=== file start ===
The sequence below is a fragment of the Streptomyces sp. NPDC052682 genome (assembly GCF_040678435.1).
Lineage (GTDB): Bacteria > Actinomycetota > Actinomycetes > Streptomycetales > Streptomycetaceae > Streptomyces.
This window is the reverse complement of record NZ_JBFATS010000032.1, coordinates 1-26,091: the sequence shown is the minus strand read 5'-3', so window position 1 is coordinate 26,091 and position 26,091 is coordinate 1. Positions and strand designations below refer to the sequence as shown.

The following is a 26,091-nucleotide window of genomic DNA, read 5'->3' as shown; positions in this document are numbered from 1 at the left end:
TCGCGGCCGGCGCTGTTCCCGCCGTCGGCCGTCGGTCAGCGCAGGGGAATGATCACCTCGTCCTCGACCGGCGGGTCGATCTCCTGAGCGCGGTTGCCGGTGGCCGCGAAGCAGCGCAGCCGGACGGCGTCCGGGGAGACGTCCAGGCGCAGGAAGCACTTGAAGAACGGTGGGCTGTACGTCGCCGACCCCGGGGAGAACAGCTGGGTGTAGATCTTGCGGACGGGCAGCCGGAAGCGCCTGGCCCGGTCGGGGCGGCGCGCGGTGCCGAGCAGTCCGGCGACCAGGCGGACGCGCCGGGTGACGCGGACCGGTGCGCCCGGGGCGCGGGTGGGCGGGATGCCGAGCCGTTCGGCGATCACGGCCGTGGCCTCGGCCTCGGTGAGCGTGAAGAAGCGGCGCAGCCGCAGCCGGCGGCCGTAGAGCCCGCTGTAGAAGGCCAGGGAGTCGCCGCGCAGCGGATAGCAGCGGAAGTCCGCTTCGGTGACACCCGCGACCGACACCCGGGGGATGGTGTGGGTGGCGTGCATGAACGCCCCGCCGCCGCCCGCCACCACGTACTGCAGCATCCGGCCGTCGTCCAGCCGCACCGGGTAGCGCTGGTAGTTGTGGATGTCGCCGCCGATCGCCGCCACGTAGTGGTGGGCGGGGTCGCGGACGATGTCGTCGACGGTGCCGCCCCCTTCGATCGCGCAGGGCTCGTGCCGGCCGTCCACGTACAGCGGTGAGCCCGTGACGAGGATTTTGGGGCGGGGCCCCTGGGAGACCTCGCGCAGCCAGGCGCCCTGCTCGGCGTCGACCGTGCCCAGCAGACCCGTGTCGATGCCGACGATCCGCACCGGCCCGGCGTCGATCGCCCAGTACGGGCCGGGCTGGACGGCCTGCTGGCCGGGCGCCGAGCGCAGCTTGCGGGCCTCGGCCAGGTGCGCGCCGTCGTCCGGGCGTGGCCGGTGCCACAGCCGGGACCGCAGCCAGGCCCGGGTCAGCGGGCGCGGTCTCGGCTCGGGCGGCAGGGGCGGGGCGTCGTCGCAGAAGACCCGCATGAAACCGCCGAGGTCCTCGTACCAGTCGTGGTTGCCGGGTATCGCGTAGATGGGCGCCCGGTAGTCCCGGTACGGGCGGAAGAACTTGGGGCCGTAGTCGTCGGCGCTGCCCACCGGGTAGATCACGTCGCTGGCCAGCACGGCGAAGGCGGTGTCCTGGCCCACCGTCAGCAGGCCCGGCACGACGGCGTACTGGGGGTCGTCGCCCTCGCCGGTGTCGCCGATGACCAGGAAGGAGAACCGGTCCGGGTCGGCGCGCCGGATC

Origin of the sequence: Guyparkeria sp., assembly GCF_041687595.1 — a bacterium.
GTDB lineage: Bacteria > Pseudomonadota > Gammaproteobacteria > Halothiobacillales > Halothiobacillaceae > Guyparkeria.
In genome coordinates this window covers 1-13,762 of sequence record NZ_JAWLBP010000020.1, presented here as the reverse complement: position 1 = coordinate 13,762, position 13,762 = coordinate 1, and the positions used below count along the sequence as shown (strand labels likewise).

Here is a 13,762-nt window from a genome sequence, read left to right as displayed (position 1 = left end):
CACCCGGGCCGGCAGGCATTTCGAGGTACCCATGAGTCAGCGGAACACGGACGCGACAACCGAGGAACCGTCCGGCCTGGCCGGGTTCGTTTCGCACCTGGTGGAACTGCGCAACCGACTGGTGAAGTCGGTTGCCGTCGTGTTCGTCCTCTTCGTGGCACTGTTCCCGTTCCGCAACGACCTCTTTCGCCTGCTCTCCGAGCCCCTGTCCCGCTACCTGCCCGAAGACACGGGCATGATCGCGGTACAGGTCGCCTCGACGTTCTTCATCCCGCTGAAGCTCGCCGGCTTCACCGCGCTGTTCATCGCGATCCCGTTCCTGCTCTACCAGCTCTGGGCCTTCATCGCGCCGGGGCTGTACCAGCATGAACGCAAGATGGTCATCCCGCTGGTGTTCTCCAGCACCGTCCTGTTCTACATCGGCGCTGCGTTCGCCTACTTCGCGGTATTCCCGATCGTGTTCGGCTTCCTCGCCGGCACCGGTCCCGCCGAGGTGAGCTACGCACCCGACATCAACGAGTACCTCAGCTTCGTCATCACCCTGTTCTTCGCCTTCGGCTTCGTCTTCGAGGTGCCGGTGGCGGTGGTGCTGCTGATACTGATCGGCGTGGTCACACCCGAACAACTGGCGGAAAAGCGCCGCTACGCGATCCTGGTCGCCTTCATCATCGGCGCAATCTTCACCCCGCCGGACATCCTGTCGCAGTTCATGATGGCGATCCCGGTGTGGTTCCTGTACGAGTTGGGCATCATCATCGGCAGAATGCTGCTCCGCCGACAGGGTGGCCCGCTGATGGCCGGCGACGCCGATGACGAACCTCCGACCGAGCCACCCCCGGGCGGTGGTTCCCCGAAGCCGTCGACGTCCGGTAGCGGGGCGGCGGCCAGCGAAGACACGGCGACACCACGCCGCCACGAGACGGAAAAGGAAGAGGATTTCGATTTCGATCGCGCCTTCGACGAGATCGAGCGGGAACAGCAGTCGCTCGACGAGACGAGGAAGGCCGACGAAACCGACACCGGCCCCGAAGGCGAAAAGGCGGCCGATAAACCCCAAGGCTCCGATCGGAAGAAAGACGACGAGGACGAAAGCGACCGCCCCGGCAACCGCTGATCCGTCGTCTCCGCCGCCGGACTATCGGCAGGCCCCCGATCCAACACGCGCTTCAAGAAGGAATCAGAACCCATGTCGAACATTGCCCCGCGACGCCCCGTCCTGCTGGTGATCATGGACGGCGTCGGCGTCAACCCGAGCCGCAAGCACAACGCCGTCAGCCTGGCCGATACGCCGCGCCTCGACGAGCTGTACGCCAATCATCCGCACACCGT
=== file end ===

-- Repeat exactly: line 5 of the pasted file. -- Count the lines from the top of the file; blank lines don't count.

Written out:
TCGCGGCCGGCGCTGTTCCCGCCGTCGGCCGTCGGTCAGCGCAGGGGAATGATCACCTCGTCCTCGACCGGCGGGTCGATCTCCTGAGCGCGGTTGCCGGTGGCCGCGAAGCAGCGCAGCCGGACGGCGTCCGGGGAGACGTCCAGGCGCAGGAAGCACTTGAAGAACGGTGGGCTGTACGTCGCCGACCCCGGGGAGAACAGCTGGGTGTAGATCTTGCGGACGGGCAGCCGGAAGCGCCTGGCCCGGTCGGGGCGGCGCGCGGTGCCGAGCAGTCCGGCGACCAGGCGGACGCGCCGGGTGACGCGGACCGGTGCGCCCGGGGCGCGGGTGGGCGGGATGCCGAGCCGTTCGGCGATCACGGCCGTGGCCTCGGCCTCGGTGAGCGTGAAGAAGCGGCGCAGCCGCAGCCGGCGGCCGTAGAGCCCGCTGTAGAAGGCCAGGGAGTCGCCGCGCAGCGGATAGCAGCGGAAGTCCGCTTCGGTGACACCCGCGACCGACACCCGGGGGATGGTGTGGGTGGCGTGCATGAACGCCCCGCCGCCGCCCGCCACCACGTACTGCAGCATCCGGCCGTCGTCCAGCCGCACCGGGTAGCGCTGGTAGTTGTGGATGTCGCCGCCGATCGCCGCCACGTAGTGGTGGGCGGGGTCGCGGACGATGTCGTCGACGGTGCCGCCCCCTTCGATCGCGCAGGGCTCGTGCCGGCCGTCCACGTACAGCGGTGAGCCCGTGACGAGGATTTTGGGGCGGGGCCCCTGGGAGACCTCGCGCAGCCAGGCGCCCTGCTCGGCGTCGACCGTGCCCAGCAGACCCGTGTCGATGCCGACGATCCGCACCGGCCCGGCGTCGATCGCCCAGTACGGGCCGGGCTGGACGGCCTGCTGGCCGGGCGCCGAGCGCAGCTTGCGGGCCTCGGCCAGGTGCGCGCCGTCGTCCGGGCGTGGCCGGTGCCACAGCCGGGACCGCAGCCAGGCCCGGGTCAGCGGGCGCGGTCTCGGCTCGGGCGGCAGGGGCGGGGCGTCGTCGCAGAAGACCCGCATGAAACCGCCGAGGTCCTCGTACCAGTCGTGGTTGCCGGGTATCGCGTAGATGGGCGCCCGGTAGTCCCGGTACGGGCGGAAGAACTTGGGGCCGTAGTCGTCGGCGCTGCCCACCGGGTAGATCACGTCGCTGGCCAGCACGGCGAAGGCGGTGTCCTGGCCCACCGTCAGCAGGCCCGGCACGACGGCGTACTGGGGGTCGTCGCCCTCGCCGGTGTCGCCGATGACCAGGAAGGAGAACCGGTCCGGGTCGGCGCGCCGGATC